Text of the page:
When is 'h' silent and when is it not? For example, we pronounce Thailand as Tailand. Also, Lufthansa is pronounced Luft/Hansa. In both cases th is not pronounced as it usually is.

Can anyone give me a generalization of when an h is silent, and when we need to separate th and only pronounce t?

  • 2
    Also "Lufthansa" is not an example of the "th" sound, as its derived from "luft" and "hansa". en.wikipedia.org/wiki/Lufthansa where both "t" and "h" are vocalized. Also its not English so shouldn't be expected to follow the same rules.
    – user485
    Commented Mar 21, 2013 at 4:55
  • 2
    Lufthansa, despite being a German word, does follow the same rule as English here: "th" is pronounced /t.h/ rather than /θ/ or /ð/ when it occurs across a morpheme boundary, as in "foothill" or "lighthouse".
    – dan04
    Commented Sep 30, 2013 at 5:09

3 Answers 3


In general, there is no rule in English to tell you when to pronounce the 'h', but it is rarely silent. That seems to answer the superficial reading of your question. So you have to learn the exceptions as they come along. Usually they turn out to borrowings from French, like 'honest'

But your examples seem to be about 'th'. In general, in English, 'th' is almost always pronounced as a single sound, the lisping tongue-between-the-teeth hiss. So you have to learn the exceptions as they come along. For your two examples, they are both borrowings from foreign languages and spellings are decided on arbitrarily, sometimes based on the original spelling (as in the case of German) or by accepted correspondence between the writing of the original language and English (or sometimes someone just makes it up and it sticks).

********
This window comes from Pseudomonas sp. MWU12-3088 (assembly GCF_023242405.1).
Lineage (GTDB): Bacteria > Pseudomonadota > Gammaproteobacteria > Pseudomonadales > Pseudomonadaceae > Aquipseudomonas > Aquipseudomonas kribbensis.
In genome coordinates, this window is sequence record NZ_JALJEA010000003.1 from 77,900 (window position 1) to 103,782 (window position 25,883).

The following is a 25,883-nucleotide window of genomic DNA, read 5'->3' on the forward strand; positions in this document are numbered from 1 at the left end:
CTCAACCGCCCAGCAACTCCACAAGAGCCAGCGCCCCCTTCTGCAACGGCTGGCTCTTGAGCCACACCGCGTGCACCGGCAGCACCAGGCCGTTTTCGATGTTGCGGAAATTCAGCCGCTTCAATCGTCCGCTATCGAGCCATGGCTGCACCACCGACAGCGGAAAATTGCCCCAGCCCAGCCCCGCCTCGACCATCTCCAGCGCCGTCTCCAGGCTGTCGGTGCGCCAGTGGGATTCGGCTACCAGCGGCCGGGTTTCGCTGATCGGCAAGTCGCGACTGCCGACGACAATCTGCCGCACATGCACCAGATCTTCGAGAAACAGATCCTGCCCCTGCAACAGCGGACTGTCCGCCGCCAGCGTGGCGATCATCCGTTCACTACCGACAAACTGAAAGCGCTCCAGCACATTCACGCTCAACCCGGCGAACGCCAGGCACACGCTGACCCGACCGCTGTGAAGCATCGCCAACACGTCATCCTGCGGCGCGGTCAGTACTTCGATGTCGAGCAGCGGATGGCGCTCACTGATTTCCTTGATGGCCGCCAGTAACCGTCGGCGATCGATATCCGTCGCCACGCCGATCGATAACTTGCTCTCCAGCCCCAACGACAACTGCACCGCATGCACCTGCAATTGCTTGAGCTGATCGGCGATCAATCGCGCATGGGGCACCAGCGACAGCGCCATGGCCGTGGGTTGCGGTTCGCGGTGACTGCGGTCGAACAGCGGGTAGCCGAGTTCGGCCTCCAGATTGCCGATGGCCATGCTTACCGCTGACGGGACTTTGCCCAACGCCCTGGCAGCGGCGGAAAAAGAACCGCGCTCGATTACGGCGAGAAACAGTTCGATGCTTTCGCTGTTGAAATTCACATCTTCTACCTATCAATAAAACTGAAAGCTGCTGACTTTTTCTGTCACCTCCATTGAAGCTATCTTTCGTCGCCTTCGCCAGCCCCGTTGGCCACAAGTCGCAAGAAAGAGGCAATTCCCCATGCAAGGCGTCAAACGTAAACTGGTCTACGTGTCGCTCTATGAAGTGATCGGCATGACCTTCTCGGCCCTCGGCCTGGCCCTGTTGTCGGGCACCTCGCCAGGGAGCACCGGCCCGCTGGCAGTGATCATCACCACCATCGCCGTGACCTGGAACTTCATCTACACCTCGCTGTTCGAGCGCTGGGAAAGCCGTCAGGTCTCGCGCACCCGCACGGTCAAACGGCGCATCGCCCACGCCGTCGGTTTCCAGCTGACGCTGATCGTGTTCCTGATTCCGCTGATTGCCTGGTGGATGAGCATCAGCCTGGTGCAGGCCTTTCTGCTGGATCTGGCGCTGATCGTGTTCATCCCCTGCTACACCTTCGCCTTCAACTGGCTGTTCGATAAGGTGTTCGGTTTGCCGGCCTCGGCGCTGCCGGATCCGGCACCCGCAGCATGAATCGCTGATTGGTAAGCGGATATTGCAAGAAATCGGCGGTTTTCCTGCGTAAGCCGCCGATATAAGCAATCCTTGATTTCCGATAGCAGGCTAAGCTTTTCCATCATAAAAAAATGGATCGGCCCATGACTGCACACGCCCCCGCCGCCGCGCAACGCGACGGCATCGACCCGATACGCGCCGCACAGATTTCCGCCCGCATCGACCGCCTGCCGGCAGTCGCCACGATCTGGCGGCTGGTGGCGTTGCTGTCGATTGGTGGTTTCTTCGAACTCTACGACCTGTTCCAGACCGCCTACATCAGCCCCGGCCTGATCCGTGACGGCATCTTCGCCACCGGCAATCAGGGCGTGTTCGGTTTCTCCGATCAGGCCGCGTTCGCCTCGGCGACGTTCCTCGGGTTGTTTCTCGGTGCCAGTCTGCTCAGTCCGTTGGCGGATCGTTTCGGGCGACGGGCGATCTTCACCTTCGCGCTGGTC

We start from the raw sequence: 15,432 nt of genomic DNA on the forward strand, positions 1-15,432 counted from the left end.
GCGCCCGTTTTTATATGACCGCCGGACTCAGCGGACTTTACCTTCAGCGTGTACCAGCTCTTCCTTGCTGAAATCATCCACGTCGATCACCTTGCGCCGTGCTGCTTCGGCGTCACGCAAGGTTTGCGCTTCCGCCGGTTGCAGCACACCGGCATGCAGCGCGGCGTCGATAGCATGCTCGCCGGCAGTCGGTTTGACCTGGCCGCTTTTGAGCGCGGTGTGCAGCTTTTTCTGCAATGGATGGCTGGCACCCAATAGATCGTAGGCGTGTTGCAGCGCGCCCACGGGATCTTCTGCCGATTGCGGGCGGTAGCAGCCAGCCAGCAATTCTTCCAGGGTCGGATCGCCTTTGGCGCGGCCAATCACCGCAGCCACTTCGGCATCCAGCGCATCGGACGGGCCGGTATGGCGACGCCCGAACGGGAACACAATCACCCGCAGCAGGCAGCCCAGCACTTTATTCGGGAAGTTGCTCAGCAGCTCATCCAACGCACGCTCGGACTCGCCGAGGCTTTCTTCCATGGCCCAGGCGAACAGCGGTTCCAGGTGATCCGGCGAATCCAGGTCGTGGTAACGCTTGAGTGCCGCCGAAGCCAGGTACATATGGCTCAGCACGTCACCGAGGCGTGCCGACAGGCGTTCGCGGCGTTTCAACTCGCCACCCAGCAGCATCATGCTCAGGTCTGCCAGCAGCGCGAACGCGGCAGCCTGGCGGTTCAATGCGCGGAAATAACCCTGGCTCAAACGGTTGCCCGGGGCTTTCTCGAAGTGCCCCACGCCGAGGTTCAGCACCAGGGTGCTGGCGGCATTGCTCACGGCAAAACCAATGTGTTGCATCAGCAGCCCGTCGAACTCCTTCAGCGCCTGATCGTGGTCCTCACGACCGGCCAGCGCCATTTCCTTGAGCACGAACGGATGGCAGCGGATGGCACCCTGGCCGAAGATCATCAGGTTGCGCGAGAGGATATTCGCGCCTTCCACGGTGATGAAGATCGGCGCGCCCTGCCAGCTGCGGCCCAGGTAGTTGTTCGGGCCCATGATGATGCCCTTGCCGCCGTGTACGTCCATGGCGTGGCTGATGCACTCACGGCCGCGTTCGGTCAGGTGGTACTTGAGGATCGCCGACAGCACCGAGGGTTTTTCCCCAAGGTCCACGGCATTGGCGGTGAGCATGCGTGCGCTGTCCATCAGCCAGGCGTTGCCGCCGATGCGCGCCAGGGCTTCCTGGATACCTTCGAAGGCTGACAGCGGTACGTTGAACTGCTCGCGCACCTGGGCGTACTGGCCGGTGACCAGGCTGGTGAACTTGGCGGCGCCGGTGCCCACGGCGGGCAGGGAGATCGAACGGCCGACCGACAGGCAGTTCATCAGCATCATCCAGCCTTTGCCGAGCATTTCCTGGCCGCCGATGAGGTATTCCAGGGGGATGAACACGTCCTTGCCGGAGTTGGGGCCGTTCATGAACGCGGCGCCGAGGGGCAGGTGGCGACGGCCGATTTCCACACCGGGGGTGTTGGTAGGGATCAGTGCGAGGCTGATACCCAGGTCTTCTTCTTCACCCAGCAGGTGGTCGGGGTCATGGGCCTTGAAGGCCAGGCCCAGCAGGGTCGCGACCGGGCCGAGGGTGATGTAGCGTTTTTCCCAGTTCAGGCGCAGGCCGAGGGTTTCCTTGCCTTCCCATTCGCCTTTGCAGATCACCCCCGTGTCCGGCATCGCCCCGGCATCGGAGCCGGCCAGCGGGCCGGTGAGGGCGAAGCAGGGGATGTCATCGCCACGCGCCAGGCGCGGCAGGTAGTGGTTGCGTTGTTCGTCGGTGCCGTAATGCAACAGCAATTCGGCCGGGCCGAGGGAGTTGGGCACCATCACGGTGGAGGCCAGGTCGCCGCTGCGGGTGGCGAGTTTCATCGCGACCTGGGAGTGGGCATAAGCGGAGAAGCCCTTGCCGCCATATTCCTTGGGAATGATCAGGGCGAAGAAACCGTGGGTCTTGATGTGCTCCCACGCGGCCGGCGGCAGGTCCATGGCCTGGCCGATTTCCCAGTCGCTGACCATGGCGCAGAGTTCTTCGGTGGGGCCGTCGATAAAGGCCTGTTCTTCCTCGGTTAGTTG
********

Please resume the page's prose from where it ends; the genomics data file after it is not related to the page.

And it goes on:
Since the 'th' sound is rare in all the languages of the world, and English is one of the few with that sound, the rule of thumb for you would be, if reading English, if you see a 'th' spelling, if it looks non-English, it's probably pronounced like 't', but if it looks native English, it's probably the lisping sound.

  • 4
    If we're focusing on <th>, it might help to list some common exceptions: Esther, Thomas, Thames, Thailand, thyme, lighthouse, and optionally Neanderthal.
    – user230
    Commented Mar 21, 2013 at 15:51

I can think of only one rule for th not being pronounced as [θ] or [ð]. If t and h are part of separate syllables, then they are pronounced separately, e.g. lighthouse. The h may or may not be silent in such cases.

If both t and h are in the same syllable, they are pronounced as [θ] or [ð] except in a few cases. These are rare exceptions that you will have to learn individually, as there is no rule for them.

Additionally, there is no rule to determine whether h is silent; these are exceptions that you will have to learn individually as well. However, in words similar to or derived from a word with a silent h, the h in the similar or derived word is usually also silent, e.g. honor, honorable, honorary, etc.


There are few rules to identify a word with silent H.

  • Often, words beginning with W. Few examples are why, white, what, when, where. Etc.
  • Sometimes in words with C, G, R, Ex before the H.
    • C - school, chorus, echo, chemistry.
    • G - ghee.
    • R- rhinoceros, rhyme
    • Ex - exhibit, exhausted.

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